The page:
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Spider-Man: Across the Spider-Verse (2023)
It's how you wear the mask that matters.
Director: Joaquim Dos Santos, Justin K. Thompson, Kemp Powers
Science Fiction

After reuniting with Gwen Stacy, Brooklyn’s full-time, friendly neighborhood Spider-Man is catapulted across the Multiverse, where he encounters the Spider Society, a team of Spider-People charged with protecting the Multiverse’s very existence. But when the heroes clash on how to handle a new threat, Miles finds himself pitted against the other Spiders and must set out on his own to save those he loves most.

Spider-Man: Across the Spider-Verse (2023)

Chapter and Verse

Lest I sound overly critical below, let me say up front that this is an important film if only because it extends the vocabulary. I’m excited by it and what we may expect.

However, I recently commented on ‘Fast X’ and noted that these sorts of films have three relatively independent components: “Action scenes of some kind, a cosmology, and a story to weave them together”. Usually, the action scenes are pretty much from the same constraints, so they differentiate in relatively small ways. Chases and fights are basically the same form, and you really have to innovate to differentiate.

The cosmology is where the big differentiators usually come in. Stories are usually thin and silly. This story is wholly original with few predictable elements. Yes, it is built around the same father-son spine that curses so many films. And we know that love will triumph in a third film. And we know they will follow established practice in the number and frequency of twists. But I think the story is fresh.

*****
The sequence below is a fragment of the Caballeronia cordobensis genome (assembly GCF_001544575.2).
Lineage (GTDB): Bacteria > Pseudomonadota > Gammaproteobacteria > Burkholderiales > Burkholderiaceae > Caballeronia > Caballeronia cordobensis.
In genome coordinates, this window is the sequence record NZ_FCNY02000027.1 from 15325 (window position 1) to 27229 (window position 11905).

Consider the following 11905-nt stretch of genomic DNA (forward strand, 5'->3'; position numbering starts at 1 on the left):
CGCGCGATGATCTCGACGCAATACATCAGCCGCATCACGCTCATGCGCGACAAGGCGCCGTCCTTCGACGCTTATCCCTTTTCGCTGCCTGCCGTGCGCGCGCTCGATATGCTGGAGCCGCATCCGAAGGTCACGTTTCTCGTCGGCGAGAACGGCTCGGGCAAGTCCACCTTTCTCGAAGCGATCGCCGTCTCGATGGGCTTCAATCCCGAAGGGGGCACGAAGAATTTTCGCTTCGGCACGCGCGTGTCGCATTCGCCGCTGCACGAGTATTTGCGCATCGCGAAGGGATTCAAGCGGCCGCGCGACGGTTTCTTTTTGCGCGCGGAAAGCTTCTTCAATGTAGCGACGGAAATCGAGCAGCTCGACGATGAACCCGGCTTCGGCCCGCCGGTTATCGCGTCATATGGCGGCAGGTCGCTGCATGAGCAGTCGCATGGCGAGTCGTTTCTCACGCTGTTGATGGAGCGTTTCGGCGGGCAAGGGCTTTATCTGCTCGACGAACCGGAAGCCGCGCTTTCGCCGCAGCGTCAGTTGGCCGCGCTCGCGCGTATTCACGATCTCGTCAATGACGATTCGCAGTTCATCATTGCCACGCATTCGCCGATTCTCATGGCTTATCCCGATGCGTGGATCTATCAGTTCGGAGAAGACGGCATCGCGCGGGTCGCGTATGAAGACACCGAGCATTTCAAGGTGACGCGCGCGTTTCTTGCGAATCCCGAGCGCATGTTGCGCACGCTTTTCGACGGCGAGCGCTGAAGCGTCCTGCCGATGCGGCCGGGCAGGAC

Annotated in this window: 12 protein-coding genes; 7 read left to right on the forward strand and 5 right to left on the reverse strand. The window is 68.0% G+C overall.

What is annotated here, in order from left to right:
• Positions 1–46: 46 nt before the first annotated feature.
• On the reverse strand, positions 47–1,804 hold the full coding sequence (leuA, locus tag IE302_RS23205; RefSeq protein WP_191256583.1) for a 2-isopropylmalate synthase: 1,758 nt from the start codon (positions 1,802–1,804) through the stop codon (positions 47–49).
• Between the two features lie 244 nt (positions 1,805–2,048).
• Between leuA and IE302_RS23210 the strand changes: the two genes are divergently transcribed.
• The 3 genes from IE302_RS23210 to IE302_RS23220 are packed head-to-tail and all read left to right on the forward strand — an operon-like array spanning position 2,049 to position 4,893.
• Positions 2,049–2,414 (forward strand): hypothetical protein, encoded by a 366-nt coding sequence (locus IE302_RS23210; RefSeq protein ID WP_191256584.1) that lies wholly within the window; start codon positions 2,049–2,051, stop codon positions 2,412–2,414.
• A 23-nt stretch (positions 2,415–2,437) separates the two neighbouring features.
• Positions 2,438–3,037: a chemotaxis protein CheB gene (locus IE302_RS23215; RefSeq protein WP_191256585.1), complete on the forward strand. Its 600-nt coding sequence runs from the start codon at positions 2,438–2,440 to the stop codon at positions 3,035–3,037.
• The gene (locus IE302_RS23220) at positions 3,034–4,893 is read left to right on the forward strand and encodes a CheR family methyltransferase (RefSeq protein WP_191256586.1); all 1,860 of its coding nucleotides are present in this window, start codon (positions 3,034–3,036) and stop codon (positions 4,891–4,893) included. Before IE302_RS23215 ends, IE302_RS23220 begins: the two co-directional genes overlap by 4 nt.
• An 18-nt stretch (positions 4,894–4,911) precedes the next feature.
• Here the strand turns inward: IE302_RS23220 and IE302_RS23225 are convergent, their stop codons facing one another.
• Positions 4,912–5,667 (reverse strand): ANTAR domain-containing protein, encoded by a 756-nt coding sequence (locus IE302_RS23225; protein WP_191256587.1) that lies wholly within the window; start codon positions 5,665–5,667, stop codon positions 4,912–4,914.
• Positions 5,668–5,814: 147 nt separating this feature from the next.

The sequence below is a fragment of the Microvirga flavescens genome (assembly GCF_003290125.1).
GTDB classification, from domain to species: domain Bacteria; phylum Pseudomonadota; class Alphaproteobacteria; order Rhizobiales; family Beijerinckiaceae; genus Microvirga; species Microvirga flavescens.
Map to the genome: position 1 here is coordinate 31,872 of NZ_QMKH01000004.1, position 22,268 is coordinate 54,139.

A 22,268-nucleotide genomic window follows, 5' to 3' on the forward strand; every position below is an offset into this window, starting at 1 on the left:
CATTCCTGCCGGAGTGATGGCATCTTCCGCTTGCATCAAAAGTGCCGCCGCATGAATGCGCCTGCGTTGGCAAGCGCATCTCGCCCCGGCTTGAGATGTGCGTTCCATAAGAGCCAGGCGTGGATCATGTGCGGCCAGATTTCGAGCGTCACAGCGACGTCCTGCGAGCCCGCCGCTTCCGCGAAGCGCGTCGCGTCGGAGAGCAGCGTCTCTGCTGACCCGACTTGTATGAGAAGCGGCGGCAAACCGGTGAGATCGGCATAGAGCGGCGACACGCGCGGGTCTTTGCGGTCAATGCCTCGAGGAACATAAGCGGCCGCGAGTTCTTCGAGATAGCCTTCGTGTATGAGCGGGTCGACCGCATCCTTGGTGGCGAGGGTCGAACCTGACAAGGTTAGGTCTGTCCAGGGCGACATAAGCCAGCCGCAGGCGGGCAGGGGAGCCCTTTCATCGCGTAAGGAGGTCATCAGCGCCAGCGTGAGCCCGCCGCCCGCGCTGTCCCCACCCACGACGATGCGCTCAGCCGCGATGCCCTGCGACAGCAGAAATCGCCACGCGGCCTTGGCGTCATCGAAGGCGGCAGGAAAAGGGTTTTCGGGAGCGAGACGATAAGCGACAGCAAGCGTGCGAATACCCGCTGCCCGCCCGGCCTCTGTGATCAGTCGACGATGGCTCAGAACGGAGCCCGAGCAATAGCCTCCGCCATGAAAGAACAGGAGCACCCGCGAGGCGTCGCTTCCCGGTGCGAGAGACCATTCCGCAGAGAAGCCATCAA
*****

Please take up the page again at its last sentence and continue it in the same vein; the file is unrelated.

The cosmology? Well, as usual, you have to just go with it without asking too many questions. I felt a bit betrayed by the sudden introduction of fixed world-lines and essential canon events because it ran against every intuition established in the first film — indeed in this film up until it is revealed. I do appreciate that the Spider-verse is a star of the show, and that we learned something new and more fundamental than anything in the first film. Avatar 2 added nothing at all to that cosmology.

But the cinematic effects? I admit that I was thrilled, seeing this in a quality theatre. I like the novelty, and the seeming diversity of styles. Nominally, a different animation style comes from each universe. They were less consistent in the earlier film on that score than here. But this student of film likes what cameras can do, and explorations of causal depth, and the mysteries of background motion. We have none of that here: every one of the dozens of styles are based on 2d drawing conventions. I get that this is more honestly a visual reference/homage to comics, but holy cow what a lost opportunity. These films could reinvent cinema, if only they would embrace cinema a little bit.

Another nit. Because we are simply seeing animated drawings, the action scenes have less action in them, far, far less than what we need. So the filmmakers have made up for it with much faster than normal edits, and less continuity between edits. The result is unfamiliar enough for us to leave the theatre thinking the cinematic value was there. But it was missing as much as if all we saw were flashing lights.

But hey, I’m rooting for this team of Lord/Miller. First with Lego and now with comics, an unabashed breaking of rules, multi-ironic comic stance, and character clarity. We’re lucky they are here.

Posted in 2023

Ted’s Evaluation — 3 of 3: Worth watching.


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